Empirical treatment can be implemented primary against Gram-negative bacteria and enterococci. The choice of antibiotics is conducted on the basis of in vi- tro assays for antimicrobial susceptibility testing (anti- biogram). Flouroquinolones act very well as initial the- rapy, as well as trimethoprim / sulfamethoxazole. The recommended duration of antibiotic therapy is betwe- en 4 and 6 weeks to prevent complications, as are pros- tate abscess and chronic prostatitis. The auxiliary ther- apy include antipyretics, analgesics, laxant agents, rehydration and rest. Patients with severe complicati- ons, such are: sepsis, immune deficiency and acute uri- nary retention, require hospitalization. Transurethral catheterization or other instrumentation is contraindi- cated during the acute infection. Acute urinary reten- tion should be eliminated by suprapubic drainage until the patient is able to empty the bladder independently.
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Cardiac Troponin I elevation after epileptic seizure

Cardiac Troponin I elevation after epileptic seizure

The implementation of cTNI measurement in routine laboratory testing on admission enabled the acquisition of a large series of patients with cTNI assessment after an acute generalized convulsive seizure. Missing patients are unlikely because the data base used is also the basis for hospital payment. Similar to previous investigations, a detailed evaluation of the renal function is not avail- able in our study. As some investigators identified a reduced glomerular filtration rate as potentially respon- sible for increased troponin levels, in this context detailed evaluation of the renal function appears mandatory. In our study increased creatinine levels, allowing certain es- timation of the renal function were not associated with a cTNI increase [31]. Concerning the renal function, there Table 2 Relationship between selected parameters and cTNI elevation in patients with epileptic seizure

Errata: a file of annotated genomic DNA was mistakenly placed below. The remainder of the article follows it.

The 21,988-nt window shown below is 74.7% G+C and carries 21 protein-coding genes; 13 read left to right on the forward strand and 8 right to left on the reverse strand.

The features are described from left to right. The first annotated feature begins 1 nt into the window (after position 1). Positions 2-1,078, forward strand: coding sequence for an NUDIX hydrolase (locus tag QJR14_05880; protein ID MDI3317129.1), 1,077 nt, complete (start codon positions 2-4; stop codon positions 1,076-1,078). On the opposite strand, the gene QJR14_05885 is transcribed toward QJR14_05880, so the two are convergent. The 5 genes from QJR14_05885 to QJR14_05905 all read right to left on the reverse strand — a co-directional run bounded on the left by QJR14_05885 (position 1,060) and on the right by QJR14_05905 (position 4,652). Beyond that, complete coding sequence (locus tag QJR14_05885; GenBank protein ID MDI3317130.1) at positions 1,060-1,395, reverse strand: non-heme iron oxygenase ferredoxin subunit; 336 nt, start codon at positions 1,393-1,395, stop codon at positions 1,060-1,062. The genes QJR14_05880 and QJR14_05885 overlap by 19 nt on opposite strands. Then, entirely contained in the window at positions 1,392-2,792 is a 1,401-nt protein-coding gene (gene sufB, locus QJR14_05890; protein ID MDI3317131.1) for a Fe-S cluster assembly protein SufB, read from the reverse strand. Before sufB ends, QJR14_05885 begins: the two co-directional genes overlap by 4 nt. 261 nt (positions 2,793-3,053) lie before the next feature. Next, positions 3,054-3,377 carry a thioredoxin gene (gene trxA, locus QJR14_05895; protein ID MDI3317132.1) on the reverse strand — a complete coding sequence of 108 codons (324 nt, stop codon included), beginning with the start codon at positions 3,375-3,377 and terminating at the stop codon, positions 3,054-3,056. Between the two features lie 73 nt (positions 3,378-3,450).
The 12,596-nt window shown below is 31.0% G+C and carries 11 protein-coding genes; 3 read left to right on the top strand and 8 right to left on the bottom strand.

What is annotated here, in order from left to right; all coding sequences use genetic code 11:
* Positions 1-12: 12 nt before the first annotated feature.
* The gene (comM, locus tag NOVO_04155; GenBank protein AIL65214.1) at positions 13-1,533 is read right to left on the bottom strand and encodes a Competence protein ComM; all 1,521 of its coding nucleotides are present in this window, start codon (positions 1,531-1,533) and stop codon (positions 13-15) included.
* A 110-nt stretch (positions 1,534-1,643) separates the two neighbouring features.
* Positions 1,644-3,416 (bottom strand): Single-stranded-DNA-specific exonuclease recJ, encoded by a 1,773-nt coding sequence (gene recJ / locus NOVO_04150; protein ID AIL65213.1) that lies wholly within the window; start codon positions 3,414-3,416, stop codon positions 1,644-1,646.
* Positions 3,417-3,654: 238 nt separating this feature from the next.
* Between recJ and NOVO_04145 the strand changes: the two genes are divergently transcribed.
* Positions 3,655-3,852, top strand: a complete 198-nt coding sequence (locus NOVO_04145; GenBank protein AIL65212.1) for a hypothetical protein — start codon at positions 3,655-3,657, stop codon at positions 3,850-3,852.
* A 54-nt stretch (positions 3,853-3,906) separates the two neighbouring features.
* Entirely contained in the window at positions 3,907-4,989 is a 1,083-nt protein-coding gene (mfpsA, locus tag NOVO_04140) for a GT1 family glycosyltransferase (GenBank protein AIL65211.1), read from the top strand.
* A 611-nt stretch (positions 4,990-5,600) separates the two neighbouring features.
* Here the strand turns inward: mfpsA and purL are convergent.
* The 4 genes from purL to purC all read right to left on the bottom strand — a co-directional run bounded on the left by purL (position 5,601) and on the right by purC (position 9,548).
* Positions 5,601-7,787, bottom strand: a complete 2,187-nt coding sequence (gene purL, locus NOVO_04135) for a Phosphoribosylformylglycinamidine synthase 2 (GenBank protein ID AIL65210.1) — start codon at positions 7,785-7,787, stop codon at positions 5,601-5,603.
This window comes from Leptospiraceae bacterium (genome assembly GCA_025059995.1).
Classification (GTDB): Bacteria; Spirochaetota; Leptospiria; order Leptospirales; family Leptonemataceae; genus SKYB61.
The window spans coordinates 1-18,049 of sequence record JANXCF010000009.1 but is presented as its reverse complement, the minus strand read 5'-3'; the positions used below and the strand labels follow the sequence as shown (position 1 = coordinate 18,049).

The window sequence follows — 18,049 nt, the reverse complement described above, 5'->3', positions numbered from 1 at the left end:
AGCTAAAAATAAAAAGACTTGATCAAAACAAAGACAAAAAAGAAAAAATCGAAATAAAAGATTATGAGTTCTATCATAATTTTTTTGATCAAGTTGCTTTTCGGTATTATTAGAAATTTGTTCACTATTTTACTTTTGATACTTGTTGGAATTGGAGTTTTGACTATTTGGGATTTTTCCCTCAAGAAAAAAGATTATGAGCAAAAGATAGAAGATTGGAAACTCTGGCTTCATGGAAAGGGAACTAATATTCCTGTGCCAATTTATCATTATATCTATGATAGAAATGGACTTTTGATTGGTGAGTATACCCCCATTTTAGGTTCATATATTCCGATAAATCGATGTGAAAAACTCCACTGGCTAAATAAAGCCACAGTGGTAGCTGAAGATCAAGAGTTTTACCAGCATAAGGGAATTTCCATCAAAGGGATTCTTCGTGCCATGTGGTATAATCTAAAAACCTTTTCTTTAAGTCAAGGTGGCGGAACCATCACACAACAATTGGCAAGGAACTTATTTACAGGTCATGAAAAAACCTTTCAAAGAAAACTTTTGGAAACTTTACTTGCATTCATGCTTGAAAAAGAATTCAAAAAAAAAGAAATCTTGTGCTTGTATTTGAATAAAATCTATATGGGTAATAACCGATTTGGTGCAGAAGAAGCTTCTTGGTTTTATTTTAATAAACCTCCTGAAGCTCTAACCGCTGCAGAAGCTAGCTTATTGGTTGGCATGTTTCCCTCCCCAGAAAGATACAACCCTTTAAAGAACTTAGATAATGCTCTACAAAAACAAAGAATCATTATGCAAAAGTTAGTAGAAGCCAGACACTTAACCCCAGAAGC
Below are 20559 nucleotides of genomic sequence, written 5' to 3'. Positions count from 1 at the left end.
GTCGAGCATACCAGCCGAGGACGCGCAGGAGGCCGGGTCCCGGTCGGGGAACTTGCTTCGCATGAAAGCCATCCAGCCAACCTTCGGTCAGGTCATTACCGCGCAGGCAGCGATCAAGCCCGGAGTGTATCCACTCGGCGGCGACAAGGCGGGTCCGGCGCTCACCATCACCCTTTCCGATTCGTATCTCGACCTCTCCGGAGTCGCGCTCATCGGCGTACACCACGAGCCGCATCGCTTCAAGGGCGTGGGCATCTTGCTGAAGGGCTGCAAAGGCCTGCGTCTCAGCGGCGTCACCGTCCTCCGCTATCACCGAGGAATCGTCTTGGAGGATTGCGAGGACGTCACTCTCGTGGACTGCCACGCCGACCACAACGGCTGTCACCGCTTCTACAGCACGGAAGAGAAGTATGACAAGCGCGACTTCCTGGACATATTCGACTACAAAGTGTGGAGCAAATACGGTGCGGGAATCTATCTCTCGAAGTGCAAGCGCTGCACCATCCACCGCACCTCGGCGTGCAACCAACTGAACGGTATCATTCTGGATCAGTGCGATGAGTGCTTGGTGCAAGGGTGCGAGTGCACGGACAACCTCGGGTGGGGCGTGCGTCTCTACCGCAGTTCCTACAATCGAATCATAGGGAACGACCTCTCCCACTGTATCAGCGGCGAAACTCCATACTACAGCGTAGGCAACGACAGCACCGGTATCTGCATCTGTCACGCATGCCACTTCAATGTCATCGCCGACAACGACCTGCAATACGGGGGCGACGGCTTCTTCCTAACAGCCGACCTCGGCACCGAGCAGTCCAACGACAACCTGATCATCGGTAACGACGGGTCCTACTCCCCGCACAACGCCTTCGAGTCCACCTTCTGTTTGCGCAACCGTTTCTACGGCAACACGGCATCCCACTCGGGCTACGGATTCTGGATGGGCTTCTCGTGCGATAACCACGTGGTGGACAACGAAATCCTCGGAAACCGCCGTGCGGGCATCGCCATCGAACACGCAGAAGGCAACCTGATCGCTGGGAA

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Search | Preprints

Search | Preprints

ext, fr : P (Ω) −→ P (Ω) are the oldest, and g-Ext g , g-Fr g : P (Ω) −→ P (Ω) are the newest. Thus, the studies of primitive operators of these kinds have evolved from the studies of ordinary exterior and ordinary frontier operators in ordinary topological spaces to the studies of generalized exterior and generalized frontier operators in generalized topological spaces.

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Implementation of earlier antibiotic administration in patients with severe sepsis and septic shock in Japan: a descriptive analysis of a prospective observational study

Implementation of earlier antibiotic administration in patients with severe sepsis and septic shock in Japan: a descriptive analysis of a prospective observational study

Time to antibiotic administration is a key element in sepsis care, and the Surviving Sepsis Campaign (SSC) guidelines (2004, 2008, 2012, and 2016) have repeatedly recommended initiating empirical broad-spectrum ther- apy within 3 h from triage or sepsis recognition [1–4]. However, the updated 2018 SSC guidelines recommend a 1-h window for antibiotic administration following the recognition of sepsis as a reasonable approach [5]; this update has been significantly debated, and it remains controversial [6]. Although it would be impossible to argue against appropriate and timely antibiotic therapy for sepsis considering its time-sensitive nature, sepsis is different from other emergent conditions such as acute coronary syndrome, stroke, or trauma. Specifically, its recognition by healthcare providers within 1 h of presen- tation may be difficult to achieve in real-life settings be- cause of vague presenting symptoms and the fact that its exact onset is mostly unobservable. Further, the only randomized controlled trial (RCT) that evaluated early antibiotic use in patients with suspected infection failed to reduce mortality, although this was in the pre- hospital setting [7].